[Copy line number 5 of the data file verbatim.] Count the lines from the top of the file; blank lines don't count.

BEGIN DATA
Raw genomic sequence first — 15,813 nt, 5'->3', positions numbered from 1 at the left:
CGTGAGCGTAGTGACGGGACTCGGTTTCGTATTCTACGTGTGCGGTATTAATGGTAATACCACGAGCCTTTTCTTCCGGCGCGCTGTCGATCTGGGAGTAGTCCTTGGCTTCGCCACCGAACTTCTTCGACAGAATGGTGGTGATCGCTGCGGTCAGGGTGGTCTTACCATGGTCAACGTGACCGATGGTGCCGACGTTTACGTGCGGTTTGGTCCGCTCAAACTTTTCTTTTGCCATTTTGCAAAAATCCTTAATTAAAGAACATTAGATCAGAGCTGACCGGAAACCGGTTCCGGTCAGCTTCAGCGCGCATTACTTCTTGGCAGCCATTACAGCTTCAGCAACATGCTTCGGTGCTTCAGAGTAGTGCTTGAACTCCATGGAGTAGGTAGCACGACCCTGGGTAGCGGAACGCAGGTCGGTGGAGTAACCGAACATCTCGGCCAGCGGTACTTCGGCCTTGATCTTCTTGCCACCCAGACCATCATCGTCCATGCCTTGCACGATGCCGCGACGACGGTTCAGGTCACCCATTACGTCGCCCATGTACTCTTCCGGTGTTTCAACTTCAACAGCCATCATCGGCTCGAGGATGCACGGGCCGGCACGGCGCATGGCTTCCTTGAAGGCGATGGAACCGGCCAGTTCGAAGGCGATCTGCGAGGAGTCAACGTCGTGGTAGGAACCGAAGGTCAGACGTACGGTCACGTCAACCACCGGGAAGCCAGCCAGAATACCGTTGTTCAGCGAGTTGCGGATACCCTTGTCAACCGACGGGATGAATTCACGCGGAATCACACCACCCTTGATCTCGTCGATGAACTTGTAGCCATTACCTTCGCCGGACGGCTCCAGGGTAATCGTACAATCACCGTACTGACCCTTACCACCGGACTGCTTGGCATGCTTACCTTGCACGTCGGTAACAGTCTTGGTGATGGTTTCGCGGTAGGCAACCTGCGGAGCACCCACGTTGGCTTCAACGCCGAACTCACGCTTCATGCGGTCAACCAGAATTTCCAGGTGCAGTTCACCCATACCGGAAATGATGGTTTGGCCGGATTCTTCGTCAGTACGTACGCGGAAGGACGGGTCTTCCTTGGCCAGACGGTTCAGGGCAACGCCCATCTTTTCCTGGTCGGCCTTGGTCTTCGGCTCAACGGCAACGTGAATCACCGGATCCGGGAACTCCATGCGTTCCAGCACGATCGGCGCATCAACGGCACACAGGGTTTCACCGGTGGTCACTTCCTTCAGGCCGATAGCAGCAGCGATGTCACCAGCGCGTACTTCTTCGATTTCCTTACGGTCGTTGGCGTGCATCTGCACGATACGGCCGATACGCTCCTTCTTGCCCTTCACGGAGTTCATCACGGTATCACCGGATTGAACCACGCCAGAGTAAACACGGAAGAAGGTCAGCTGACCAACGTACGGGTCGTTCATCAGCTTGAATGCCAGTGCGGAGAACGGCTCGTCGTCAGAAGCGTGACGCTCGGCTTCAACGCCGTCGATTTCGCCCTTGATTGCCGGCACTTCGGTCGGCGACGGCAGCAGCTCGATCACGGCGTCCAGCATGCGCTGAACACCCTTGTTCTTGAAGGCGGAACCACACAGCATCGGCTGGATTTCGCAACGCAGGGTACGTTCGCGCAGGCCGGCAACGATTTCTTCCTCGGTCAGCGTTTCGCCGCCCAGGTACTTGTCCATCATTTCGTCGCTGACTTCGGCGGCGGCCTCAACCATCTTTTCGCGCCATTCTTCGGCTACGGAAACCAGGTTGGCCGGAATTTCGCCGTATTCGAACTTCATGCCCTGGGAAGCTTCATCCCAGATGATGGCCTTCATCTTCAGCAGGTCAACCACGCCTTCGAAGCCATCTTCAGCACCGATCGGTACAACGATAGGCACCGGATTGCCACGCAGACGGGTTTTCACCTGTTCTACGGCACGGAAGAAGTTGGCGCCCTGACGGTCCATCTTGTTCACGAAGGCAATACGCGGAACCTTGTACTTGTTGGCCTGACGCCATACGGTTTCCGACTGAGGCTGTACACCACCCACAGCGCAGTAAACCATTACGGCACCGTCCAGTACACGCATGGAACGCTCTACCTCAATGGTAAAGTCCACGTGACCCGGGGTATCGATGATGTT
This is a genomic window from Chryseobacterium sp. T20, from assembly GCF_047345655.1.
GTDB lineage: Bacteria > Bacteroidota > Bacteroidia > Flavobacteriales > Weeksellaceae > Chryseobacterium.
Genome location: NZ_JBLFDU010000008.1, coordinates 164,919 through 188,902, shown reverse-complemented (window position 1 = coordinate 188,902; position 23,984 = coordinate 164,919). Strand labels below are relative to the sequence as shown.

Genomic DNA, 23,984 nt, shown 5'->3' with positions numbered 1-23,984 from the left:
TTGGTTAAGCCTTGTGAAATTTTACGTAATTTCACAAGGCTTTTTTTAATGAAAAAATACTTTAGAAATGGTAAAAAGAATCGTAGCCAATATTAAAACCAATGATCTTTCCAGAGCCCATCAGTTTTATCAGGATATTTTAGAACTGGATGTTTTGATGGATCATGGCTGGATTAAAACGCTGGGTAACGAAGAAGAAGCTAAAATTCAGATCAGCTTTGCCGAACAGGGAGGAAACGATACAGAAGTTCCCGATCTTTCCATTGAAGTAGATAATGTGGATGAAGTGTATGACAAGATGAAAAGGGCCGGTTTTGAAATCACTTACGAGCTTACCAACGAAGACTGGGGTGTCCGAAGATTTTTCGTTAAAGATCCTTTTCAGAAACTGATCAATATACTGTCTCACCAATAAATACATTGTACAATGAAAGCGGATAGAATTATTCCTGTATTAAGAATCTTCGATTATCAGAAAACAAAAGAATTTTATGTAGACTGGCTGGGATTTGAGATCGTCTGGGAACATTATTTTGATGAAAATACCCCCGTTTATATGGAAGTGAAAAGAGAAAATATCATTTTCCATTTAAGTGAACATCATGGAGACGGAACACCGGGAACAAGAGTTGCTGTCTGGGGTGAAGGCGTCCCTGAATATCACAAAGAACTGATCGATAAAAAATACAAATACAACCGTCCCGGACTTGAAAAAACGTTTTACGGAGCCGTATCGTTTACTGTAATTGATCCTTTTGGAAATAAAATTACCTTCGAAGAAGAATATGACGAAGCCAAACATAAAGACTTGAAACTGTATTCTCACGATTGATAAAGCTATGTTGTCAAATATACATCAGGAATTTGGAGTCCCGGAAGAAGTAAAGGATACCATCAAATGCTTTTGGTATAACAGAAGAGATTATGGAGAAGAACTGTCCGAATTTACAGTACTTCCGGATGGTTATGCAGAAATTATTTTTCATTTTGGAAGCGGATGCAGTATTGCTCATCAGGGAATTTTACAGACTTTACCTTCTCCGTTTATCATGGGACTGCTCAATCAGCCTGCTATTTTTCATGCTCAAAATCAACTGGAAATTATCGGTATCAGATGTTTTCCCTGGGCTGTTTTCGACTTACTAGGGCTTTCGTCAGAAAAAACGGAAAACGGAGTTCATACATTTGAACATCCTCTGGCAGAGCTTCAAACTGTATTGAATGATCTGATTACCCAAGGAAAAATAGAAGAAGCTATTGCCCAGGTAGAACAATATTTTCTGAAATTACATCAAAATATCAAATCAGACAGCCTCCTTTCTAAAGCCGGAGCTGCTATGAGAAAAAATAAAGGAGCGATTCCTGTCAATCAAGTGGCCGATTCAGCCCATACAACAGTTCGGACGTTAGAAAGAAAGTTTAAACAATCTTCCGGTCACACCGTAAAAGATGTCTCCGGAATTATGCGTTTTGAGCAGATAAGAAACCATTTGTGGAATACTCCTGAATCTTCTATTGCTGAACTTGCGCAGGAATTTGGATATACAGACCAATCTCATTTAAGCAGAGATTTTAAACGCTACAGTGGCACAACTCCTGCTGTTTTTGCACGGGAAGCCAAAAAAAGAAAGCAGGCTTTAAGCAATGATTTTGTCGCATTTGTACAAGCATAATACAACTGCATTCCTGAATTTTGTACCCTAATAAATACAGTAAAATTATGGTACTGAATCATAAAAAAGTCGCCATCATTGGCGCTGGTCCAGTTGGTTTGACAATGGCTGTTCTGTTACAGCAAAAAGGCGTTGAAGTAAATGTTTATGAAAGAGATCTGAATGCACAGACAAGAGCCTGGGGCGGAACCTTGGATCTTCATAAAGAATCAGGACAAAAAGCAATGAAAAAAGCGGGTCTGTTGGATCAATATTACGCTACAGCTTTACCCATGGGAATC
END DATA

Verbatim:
Genome location: NZ_JBLFDU010000008.1, coordinates 164,919 through 188,902, shown reverse-complemented (window position 1 = coordinate 188,902; position 23,984 = coordinate 164,919). Strand labels below are relative to the sequence as shown.